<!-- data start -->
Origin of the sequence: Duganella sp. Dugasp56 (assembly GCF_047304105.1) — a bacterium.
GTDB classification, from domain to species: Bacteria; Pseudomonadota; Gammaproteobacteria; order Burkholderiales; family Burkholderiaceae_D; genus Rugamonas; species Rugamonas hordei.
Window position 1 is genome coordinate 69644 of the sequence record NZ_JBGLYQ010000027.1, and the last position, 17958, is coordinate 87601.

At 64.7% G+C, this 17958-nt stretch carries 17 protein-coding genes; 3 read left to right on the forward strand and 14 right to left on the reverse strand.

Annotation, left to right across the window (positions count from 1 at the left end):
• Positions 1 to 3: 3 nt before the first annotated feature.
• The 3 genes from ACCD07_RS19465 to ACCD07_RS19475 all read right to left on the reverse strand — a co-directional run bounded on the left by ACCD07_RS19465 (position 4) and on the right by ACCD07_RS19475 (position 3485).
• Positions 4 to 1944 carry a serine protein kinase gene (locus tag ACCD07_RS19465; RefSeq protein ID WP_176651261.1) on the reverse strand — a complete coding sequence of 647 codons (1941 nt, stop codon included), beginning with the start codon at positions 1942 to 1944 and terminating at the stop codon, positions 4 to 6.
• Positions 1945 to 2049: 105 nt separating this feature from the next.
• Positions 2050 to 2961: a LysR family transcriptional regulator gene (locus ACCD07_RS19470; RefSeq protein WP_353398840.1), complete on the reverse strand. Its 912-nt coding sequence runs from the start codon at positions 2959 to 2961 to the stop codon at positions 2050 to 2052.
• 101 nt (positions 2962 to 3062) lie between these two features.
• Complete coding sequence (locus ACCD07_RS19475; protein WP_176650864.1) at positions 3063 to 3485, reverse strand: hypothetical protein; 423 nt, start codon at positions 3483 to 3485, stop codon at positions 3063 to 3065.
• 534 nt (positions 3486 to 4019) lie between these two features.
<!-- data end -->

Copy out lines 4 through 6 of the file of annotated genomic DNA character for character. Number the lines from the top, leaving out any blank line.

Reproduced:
At 64.7% G+C, this 17958-nt stretch carries 17 protein-coding genes; 3 read left to right on the forward strand and 14 right to left on the reverse strand.

Annotation, left to right across the window (positions count from 1 at the left end):
• Positions 1 to 3: 3 nt before the first annotated feature.